As a certain type of culture has pervaded the public’s perception of the global startup community, it gives us the opportunity to see what we can improve on as we move forward not just internationally, but also on a local level.
As Federal Minister Navdeep Bains has said in the Toronto Star, we live in a “transformative period where our diverse… and welcoming society seeds innovation and entrepreneurship.” And as we continue to work towards success in the modern economy, there are several players, including government, which are critical to ensure that such cities as Toronto succeed on the world stage.
Incubators like the DMZ are a major stakeholder that have an integral part to play in the future of the startup community. As this community develops and matures, so must the incubators, accelerators and innovation hubs that help foster their growth. It’s important for the DMZ to continue to set higher standards when accepting startups because resources should be focused on those we know will create social or economic impact. And when accepting those companies, it’s important to develop programs that will not only provide hard skills needed to help them grow and scale into world-class businesses, but also those soft skills needed to be a successful entrepreneur. These skills range from engaging your audience with a compelling pitch to having the empathy to understand your customer. A lot of this has to do with being open to feedback. To rephrase what Rumsfeld once said, entrepreneurs know what they know, they know what they don’t know, but they don’t know what they don’t know. And that’s where places like the DMZ come in.
It’s also the job of an incubator to bring out the not so glamorous parts of startup life. As the startup community grows, entrepreneurs and incubators should not only share successes, but also failed attempts. Entrepreneurs need to share more than just the cool open bar events. We need to be open about the moments where our emotions run high. We need to share some brutal truths like the fact that many startups don’t see a dollar in revenue until six months to a year into working seven days a week, 16 hours a day. This is what people need to know about the real life of an entrepreneur.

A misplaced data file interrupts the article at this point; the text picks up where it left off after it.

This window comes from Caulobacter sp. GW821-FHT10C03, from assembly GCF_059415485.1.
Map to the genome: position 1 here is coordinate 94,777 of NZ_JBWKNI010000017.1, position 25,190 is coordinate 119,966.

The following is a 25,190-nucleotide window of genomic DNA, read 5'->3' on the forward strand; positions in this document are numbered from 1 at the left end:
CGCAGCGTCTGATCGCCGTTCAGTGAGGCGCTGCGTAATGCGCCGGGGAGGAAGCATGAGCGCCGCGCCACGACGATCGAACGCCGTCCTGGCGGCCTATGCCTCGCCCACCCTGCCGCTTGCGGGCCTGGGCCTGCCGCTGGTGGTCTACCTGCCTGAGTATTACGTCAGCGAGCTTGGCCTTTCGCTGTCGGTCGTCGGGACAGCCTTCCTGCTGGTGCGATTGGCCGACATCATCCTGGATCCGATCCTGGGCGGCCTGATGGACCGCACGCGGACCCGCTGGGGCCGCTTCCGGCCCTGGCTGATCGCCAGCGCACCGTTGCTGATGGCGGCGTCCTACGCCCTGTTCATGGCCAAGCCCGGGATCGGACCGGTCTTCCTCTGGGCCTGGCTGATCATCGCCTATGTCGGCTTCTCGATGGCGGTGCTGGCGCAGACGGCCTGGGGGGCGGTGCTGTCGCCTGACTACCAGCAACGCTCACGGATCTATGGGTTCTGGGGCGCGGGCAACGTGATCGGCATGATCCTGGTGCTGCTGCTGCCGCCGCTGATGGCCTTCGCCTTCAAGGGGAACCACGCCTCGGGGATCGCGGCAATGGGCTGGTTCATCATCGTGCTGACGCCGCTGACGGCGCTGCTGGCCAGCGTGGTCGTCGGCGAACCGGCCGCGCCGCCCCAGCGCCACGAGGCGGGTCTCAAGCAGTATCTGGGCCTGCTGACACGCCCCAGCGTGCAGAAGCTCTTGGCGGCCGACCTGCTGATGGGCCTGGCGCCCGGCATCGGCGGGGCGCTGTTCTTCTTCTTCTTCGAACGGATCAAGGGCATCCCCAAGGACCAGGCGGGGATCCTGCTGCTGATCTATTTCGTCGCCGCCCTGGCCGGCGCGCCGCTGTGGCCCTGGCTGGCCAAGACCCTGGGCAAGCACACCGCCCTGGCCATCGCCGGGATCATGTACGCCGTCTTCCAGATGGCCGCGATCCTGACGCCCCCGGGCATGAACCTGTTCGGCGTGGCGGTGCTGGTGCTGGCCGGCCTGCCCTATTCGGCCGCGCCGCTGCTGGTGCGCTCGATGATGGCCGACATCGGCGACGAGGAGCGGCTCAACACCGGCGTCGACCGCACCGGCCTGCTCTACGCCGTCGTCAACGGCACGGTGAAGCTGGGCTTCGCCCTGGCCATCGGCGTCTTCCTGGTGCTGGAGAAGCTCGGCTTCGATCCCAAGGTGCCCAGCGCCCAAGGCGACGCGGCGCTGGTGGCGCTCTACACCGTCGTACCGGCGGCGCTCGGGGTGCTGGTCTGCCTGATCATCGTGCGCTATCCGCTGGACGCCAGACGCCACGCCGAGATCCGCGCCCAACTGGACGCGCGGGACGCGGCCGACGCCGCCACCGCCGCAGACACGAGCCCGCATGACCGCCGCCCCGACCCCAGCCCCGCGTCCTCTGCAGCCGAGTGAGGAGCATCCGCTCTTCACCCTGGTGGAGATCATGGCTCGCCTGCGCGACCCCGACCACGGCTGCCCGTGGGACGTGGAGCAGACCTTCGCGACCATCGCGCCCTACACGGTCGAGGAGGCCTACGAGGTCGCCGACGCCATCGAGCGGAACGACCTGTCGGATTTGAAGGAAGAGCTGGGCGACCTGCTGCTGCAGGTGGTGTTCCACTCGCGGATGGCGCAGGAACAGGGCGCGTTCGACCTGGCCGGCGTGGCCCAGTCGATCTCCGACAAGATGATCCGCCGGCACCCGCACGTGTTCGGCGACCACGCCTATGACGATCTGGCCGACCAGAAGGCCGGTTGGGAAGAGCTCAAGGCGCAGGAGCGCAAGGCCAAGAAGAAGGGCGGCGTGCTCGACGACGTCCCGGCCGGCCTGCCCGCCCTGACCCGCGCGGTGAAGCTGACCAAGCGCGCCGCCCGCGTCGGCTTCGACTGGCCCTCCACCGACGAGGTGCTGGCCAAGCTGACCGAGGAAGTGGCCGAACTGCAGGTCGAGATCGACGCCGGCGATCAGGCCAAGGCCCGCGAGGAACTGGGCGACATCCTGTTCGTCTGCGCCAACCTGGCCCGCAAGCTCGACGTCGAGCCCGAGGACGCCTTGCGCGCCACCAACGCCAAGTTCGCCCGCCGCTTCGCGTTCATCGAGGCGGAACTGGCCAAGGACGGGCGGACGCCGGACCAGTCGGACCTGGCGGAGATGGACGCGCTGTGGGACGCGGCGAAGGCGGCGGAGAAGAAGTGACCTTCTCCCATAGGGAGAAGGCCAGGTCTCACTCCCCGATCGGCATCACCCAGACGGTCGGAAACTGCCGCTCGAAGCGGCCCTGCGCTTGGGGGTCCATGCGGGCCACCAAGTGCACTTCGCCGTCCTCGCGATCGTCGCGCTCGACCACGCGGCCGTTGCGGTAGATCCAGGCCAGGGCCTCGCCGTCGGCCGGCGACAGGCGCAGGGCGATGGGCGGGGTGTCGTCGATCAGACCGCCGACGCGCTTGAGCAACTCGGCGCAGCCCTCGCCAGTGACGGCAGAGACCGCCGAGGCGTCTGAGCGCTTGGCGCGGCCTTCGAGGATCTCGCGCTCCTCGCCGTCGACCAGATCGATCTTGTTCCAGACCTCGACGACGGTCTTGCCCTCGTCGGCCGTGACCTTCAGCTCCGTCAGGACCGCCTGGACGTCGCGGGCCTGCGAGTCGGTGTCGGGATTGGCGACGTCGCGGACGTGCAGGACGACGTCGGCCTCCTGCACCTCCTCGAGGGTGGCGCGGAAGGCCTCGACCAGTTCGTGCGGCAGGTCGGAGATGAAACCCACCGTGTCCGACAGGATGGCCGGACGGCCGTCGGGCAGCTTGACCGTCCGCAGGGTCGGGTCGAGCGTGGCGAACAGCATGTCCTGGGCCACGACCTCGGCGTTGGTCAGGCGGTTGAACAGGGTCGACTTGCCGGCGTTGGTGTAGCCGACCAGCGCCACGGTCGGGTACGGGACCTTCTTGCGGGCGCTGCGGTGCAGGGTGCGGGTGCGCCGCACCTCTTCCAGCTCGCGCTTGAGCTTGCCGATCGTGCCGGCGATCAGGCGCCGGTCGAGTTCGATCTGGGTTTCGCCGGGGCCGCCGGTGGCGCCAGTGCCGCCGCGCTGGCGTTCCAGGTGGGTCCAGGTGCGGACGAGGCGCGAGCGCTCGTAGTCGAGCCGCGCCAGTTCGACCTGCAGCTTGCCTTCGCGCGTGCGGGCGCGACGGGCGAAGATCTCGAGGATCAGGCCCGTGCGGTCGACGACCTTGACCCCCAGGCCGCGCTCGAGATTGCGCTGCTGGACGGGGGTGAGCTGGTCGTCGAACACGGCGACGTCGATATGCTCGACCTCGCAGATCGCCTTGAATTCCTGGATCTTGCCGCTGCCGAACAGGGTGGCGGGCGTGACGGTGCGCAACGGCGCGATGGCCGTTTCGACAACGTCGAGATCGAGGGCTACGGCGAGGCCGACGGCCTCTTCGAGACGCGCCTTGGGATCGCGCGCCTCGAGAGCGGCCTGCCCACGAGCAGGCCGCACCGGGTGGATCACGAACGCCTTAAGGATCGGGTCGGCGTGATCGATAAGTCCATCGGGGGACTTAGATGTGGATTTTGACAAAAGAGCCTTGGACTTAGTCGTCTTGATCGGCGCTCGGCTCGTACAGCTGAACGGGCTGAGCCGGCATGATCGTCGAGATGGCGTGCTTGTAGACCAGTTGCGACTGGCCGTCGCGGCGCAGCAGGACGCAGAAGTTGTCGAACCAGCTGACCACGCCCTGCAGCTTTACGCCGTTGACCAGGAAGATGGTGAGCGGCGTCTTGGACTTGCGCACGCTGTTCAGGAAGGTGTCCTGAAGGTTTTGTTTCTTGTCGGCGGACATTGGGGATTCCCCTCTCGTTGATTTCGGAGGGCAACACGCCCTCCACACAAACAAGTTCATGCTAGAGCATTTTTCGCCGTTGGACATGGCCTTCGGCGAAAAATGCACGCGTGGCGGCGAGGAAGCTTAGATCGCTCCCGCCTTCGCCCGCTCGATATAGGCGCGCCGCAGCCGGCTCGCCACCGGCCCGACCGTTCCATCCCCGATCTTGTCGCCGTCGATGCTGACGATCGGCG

So when we speak to aspiring entrepreneurs, let’s talk about more than just “being your own boss,” because it’s important to show that “being your own boss” is a double-edged sword. When that’s understood, we can create an ecosystem that doesn’t just have a growing number of players, but grows with quality players who know that building something truly innovative takes a lot more than just an idea. Let’s make the term ‘entrepreneur’ one that people strive towards and not just a label used after trademarking a business. And once we do that, we can separate the ones who are doing this for the right reason and the one’s that are performing in “entrepreneurial theatre”.
Currently, we have different types of people with different training and different experiences starting businesses in Toronto. And that’s a great thing. It’s also a point that we kept in mind when creating the DMZ’s advisory council. But as a community, we need to select those startups whose ideas have the best chance at success and whose people realize that there is a great difference between saying you’re an entrepreneur and actually being one. And there is an even greater difference between loving what you do and being obsessed with it.